Partial-birth abortion bans involve inventing a scary-sounding but scientifically meaningless term, applying it to an abortion procedure morally indistinguishable from any other, and using the legislative results as a Trojan Horse to undermine popular judicial protections of a woman’s right to choose. They are the ultimate example of the increasing cynicism and emptiness of the leadership of the American “pro-life” movement, and the crass exploitation of its rank-and-file by Republicans (and too many Democrats) happy to use the issue to mobilize the base as long as the access to abortion of women in their social milieu aren’t affected. Congress is employing rank dishonesty to play political games with the lives and bodies of American woman. The Supreme Court may not end up telling it to stop, but it certainly should.

But, of course, it didn’t.

Further reading:


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Civility and Justice.

Yesterday, as I was driving from work to tutoring, radio tuned (as nearly always) to NPR, I heard an All Things Considered story about the current Supreme Court consideration of the standard for deportation and the definition of “aggravated felony.” “At issue,” explains the program’s website, “is not whether someone should be deported for committing a felony, but whether states may set a tougher standard for staying in the United States than does the federal government, which has the power to regulate immigration.” In one example given in the story (pardon the lack of citation, I can’t find this case on the internets), a Trinidadian grandmother who came to the U.S. when she was 11 was convicted of simple marijuana possession under state law, which considers such possession a felony. The same charge, under federal law, is a misdemeanor. Because she now has a felony on her record, she is facing deportation; the case before the Supreme Court will determine whether Grandma can stay in the U.S.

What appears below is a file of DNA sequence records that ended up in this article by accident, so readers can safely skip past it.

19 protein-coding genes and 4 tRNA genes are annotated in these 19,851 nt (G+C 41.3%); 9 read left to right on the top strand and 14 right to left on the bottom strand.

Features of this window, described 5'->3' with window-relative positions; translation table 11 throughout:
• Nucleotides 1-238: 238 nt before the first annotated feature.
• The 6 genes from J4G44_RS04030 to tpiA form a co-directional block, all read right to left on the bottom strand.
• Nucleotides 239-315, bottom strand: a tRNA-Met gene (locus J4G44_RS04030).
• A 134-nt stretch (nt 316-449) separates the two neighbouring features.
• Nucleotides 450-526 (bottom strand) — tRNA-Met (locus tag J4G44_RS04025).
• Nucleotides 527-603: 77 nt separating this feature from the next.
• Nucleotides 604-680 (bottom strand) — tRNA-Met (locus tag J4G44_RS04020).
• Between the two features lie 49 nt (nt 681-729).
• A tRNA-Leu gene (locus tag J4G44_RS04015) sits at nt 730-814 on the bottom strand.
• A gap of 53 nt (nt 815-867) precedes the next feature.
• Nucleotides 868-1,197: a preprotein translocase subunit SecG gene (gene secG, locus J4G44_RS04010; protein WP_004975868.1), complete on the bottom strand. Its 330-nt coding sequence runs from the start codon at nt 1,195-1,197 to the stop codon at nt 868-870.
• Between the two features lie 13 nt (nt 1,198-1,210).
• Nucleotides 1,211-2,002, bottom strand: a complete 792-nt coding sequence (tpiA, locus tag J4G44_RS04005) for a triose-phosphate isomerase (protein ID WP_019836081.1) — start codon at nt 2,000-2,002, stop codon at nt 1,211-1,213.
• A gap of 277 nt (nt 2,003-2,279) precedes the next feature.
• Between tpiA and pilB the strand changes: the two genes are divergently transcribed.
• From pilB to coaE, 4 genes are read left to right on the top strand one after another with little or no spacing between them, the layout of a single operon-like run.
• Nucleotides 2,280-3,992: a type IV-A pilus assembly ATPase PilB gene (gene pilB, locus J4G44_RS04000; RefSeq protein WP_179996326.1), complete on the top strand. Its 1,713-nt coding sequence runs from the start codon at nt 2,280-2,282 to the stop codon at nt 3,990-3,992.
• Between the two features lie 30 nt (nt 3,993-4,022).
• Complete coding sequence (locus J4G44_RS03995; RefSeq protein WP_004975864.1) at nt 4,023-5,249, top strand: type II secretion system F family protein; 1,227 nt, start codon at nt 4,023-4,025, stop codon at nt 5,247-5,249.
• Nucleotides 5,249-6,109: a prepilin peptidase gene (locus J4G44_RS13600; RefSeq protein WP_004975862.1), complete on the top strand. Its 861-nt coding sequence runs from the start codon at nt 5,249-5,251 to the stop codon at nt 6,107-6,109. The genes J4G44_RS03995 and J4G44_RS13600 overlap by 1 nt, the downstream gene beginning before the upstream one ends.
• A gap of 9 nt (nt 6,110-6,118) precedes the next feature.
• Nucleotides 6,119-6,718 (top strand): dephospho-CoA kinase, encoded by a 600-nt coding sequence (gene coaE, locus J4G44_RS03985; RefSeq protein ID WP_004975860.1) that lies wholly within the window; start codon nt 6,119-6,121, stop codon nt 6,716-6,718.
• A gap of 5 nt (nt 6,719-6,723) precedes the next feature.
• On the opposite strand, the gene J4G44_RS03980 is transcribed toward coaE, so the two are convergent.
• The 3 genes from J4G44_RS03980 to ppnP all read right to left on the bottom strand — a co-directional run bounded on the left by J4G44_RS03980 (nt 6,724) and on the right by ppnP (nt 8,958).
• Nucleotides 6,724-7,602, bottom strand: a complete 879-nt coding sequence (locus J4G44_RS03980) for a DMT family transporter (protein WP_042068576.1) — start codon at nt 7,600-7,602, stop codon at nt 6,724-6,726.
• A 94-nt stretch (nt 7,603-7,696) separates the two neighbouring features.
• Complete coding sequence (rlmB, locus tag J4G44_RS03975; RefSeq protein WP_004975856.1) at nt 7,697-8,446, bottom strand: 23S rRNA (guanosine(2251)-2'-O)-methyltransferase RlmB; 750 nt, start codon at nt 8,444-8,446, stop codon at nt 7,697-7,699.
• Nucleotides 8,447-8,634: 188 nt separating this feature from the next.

What struck me about this story, besides the patent stupidity of attempting to label simple possession an aggravated felony in order to deport legal residents, was this statement by (our favorite!) Antonin Scalia:

“the doctrine of standing is more than an exercise in the conceivable. … Nobody thinks your client is really, you know, abstaining from tequila down in Mexico because he is on supervised release in the United States.” [PDF]

Exsqueeze me? Tequila? Come again?

I can’t say I was shocked to hear such dismissive rhetoric from Scalia; he’s not known for politeness, after all. But I was surprised by the near-absence of reaction in the media today. When did this kind of offensive language by officials in our judiciary become acceptable, and what does that mean for justice in the United States?

Dahlia Lithwick, in Slate, approaches this discussion.

The more interesting question is about Scalia’s deliberate carelessness with language, his sense that he is somehow above the sorts of linguistic delicacy the rest of us expect in our dealings with others. Indeed, he seems to think it’s his obligation to be ever more reckless with his words, perhaps because he’s about the only guy left who faces no consequences for his rhetorical body-slams.

When Virginia Senator George Allen referred to a young man as “macaca,” and said “welcome to America,” the media called him on his hateful speech. It appears that Scalia escapes the same sort of attention, perhaps because there is no campaign being run against him, and therefore no one who will benefit directly and immediately from his censure.

The backlash against “politically correct” language has created an atmosphere in which some people delight in saying things to offend. When those people are comedians, it may be funny or not, but in the end it doesn’t matter too much. When judges engage in such blithe disregard for the feelings of others, however, there’s good cause for concern. How are we to be confident that this disregard doesn’t extend to their policy-making? In Scalia’s case, I certainly don’t see a ready distinction between his words and his actions.